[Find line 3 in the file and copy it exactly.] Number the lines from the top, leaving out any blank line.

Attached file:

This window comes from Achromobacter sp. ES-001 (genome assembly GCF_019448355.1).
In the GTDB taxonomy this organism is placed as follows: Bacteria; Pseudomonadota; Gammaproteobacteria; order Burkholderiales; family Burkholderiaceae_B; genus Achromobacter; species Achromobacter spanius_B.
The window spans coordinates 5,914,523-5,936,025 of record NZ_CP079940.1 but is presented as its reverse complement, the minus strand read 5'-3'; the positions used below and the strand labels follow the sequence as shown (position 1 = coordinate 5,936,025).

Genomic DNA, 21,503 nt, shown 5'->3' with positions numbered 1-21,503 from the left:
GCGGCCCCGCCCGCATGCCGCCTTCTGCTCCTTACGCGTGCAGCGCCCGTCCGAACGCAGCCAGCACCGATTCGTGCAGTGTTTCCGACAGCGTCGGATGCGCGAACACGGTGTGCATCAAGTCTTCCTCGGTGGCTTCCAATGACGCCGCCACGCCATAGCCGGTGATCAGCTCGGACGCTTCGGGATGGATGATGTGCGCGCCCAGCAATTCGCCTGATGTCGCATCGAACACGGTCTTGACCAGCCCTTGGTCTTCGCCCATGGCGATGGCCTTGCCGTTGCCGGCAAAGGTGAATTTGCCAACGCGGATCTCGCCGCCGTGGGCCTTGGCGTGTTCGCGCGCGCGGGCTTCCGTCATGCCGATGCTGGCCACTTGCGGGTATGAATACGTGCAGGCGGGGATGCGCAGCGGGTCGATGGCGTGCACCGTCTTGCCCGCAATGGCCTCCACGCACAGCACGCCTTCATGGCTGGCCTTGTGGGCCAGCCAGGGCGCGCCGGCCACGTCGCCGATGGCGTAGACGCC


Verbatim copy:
The window spans coordinates 5,914,523-5,936,025 of record NZ_CP079940.1 but is presented as its reverse complement, the minus strand read 5'-3'; the positions used below and the strand labels follow the sequence as shown (position 1 = coordinate 5,936,025).